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Size Matters: Questions of Scale in Art History

Hosted by the Kunsthistorisches Institut in Florenz - Max-Planck-Institut in association with the University of Michigan and sponsored by the Kress Foundation, this conference addresses scale, one of the issues most central to the making and reception of art. Even more than other foundational constructs such as color, line, or shape, scale directs attention towards the capacity of the artwork to respond to a specific location and place, while simultaneously calling into question the role of the viewer. Often mistaken as size, scale opens up questions of agency in ways that compel reconsideration of what it means to be involved in the creation, circulation, and reception of visual art. Scale requires that viewers regard size as a crucial aspect that enables a material and physical entity to function convincingly as an artwork. How does one think about size as internal to form, or, for that matter, how it frames the artwork as a function of responses between meaning and materiality? In short, scale forces viewers to rethink the artwork in the most visceral terms possible.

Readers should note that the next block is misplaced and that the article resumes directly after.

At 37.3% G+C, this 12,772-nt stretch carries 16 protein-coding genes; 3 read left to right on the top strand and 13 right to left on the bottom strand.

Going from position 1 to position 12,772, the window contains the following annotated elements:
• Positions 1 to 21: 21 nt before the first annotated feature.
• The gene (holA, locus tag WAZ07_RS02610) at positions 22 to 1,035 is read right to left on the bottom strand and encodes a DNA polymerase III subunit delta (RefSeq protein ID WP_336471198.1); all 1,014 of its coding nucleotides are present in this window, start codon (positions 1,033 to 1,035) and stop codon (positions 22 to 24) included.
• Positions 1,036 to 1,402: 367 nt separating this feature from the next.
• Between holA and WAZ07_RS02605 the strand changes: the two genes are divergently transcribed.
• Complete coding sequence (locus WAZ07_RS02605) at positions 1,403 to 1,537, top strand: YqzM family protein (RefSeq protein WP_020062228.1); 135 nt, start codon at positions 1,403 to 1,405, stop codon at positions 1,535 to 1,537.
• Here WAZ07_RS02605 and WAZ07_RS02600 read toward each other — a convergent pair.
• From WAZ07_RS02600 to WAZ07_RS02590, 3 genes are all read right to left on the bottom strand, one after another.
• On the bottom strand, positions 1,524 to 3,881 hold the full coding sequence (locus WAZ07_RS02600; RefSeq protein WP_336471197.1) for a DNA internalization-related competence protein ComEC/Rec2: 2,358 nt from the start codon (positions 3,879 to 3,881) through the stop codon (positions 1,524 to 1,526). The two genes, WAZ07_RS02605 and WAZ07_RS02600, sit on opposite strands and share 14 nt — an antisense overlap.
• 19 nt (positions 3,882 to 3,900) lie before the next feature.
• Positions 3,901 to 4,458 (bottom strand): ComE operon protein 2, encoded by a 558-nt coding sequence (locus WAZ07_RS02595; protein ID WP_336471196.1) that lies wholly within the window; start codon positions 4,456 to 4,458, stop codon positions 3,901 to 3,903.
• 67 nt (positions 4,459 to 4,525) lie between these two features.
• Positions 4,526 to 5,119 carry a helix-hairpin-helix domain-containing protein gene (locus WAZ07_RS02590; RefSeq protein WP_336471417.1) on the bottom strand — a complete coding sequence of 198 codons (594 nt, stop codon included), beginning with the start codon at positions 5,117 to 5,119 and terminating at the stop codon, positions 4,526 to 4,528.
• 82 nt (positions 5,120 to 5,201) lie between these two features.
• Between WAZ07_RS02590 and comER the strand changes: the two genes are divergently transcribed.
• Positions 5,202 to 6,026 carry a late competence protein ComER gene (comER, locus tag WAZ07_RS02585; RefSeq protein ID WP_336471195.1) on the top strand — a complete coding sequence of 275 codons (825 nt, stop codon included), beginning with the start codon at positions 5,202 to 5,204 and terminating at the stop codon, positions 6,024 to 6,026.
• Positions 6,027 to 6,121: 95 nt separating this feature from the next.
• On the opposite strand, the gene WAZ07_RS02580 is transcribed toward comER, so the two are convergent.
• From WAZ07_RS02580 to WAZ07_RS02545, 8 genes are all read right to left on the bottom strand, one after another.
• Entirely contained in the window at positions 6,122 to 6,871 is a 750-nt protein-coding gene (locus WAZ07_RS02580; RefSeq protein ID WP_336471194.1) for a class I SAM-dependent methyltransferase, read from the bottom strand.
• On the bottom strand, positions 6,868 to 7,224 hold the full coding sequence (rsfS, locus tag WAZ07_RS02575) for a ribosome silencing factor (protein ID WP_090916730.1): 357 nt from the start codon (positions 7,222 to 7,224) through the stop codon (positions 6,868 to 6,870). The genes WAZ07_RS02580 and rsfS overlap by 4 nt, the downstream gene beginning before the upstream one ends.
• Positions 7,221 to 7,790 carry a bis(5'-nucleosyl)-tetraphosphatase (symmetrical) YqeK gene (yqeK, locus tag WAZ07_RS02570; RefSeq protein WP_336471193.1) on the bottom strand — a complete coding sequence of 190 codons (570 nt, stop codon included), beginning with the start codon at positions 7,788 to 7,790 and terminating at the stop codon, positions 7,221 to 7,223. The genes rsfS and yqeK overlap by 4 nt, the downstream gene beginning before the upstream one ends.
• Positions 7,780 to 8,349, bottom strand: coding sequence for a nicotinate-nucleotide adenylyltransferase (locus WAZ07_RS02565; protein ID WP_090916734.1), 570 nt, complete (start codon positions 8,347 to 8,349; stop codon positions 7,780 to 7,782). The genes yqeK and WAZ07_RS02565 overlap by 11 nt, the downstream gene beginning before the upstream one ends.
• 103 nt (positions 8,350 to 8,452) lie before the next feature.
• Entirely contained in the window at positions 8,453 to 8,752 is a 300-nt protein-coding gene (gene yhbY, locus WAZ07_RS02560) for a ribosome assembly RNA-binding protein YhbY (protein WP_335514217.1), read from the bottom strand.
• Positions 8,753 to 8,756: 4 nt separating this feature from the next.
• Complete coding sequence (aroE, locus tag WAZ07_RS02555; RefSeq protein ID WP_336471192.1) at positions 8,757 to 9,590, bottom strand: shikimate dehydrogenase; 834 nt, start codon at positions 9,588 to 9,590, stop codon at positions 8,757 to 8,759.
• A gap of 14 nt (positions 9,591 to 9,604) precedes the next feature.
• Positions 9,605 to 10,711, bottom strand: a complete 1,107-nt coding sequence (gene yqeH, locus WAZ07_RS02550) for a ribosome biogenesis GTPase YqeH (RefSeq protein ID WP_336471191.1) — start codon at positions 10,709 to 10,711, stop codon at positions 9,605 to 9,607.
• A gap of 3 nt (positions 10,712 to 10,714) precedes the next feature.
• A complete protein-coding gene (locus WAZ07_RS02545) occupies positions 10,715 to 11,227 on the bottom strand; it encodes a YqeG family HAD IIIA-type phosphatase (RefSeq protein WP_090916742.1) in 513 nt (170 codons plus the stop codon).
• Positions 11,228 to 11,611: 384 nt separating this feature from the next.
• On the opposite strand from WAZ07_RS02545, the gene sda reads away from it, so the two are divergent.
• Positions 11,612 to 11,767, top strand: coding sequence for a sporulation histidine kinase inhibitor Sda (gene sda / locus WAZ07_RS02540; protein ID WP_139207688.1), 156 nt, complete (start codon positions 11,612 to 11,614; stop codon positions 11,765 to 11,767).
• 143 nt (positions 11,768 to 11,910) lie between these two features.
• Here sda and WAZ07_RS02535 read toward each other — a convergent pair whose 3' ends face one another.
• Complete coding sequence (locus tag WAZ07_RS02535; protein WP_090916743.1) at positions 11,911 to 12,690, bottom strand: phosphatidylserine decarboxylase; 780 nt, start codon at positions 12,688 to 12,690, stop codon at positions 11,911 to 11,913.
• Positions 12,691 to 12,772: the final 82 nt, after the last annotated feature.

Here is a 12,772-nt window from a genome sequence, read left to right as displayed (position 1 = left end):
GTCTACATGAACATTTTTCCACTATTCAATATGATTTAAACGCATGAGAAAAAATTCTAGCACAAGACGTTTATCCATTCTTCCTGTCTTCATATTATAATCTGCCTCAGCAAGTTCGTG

Heuristically speaking, scale offers a rich means of making concrete a comparative art history not rooted in geographical or national distinctions. While scale might initially be seen as yet another "universal" category, the purpose of this conference, however, is not to advance a general theory of scale extrapolated from a set of highly subjective case studies. Exploring scale from a wide variety of geographical and chronological perspectives, this conference foregrounds the question of comparative study as mediated through four streams of inquiry: monumentality, scale and labor, the production of scale via different standards of measurements, and miniatures, microcosms, and anti-magnifications. In addressing scale thus, this conference seeks to open further dialogue on questions of method and interpretation often neglected in favor of what is idealistically described as "world art history."

Hannah Baader, Margaret Graves, Darcy Grimaldo Grigsby, Mateusz Kapustka, Joan Kee, Emanuele Lugli, Oliver Lugon, Melissa McCormick, Alessandro Scafi, Achim Timmermann, Genevieve Warwick, Gerhard Wolf, and Wu Hung


November 8th, 2012 to November 10th, 2012


Kunsthistorisches Institut in Florenz - Max-Planck-Institut
Palazzo Grifoni - Seminarraum
Via dei Servi 51
50122 Firenze


Dr. Emanuele Lugli

Program pdf/c20121108.pdf
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